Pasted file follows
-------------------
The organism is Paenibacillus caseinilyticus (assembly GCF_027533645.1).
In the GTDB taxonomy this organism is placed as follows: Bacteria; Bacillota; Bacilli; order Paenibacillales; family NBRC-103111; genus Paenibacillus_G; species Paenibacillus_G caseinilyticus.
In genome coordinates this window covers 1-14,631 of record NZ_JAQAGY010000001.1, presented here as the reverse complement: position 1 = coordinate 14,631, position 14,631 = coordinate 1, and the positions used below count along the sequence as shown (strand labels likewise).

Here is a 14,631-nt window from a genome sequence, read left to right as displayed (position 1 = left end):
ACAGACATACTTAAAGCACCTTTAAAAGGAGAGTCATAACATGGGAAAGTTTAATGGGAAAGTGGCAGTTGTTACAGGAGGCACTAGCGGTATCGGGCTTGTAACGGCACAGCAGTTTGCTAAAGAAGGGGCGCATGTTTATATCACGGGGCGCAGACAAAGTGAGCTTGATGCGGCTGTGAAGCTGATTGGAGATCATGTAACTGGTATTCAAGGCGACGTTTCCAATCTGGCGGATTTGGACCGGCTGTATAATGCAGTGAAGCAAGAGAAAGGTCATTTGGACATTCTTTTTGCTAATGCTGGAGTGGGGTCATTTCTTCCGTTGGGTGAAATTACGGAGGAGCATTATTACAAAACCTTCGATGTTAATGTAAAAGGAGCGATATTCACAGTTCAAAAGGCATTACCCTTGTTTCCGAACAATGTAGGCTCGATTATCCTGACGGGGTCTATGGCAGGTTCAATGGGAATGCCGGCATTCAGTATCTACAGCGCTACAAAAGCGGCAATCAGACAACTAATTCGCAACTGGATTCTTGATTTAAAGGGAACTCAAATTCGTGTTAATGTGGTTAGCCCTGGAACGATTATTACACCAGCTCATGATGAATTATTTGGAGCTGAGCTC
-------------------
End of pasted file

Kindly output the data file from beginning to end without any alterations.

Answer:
The organism is Paenibacillus caseinilyticus (assembly GCF_027533645.1).
In the GTDB taxonomy this organism is placed as follows: Bacteria; Bacillota; Bacilli; order Paenibacillales; family NBRC-103111; genus Paenibacillus_G; species Paenibacillus_G caseinilyticus.
In genome coordinates this window covers 1-14,631 of record NZ_JAQAGY010000001.1, presented here as the reverse complement: position 1 = coordinate 14,631, position 14,631 = coordinate 1, and the positions used below count along the sequence as shown (strand labels likewise).

Here is a 14,631-nt window from a genome sequence, read left to right as displayed (position 1 = left end):
ACAGACATACTTAAAGCACCTTTAAAAGGAGAGTCATAACATGGGAAAGTTTAATGGGAAAGTGGCAGTTGTTACAGGAGGCACTAGCGGTATCGGGCTTGTAACGGCACAGCAGTTTGCTAAAGAAGGGGCGCATGTTTATATCACGGGGCGCAGACAAAGTGAGCTTGATGCGGCTGTGAAGCTGATTGGAGATCATGTAACTGGTATTCAAGGCGACGTTTCCAATCTGGCGGATTTGGACCGGCTGTATAATGCAGTGAAGCAAGAGAAAGGTCATTTGGACATTCTTTTTGCTAATGCTGGAGTGGGGTCATTTCTTCCGTTGGGTGAAATTACGGAGGAGCATTATTACAAAACCTTCGATGTTAATGTAAAAGGAGCGATATTCACAGTTCAAAAGGCATTACCCTTGTTTCCGAACAATGTAGGCTCGATTATCCTGACGGGGTCTATGGCAGGTTCAATGGGAATGCCGGCATTCAGTATCTACAGCGCTACAAAAGCGGCAATCAGACAACTAATTCGCAACTGGATTCTTGATTTAAAGGGAACTCAAATTCGTGTTAATGTGGTTAGCCCTGGAACGATTATTACACCAGCTCATGATGAATTATTTGGAGCTGAGCTC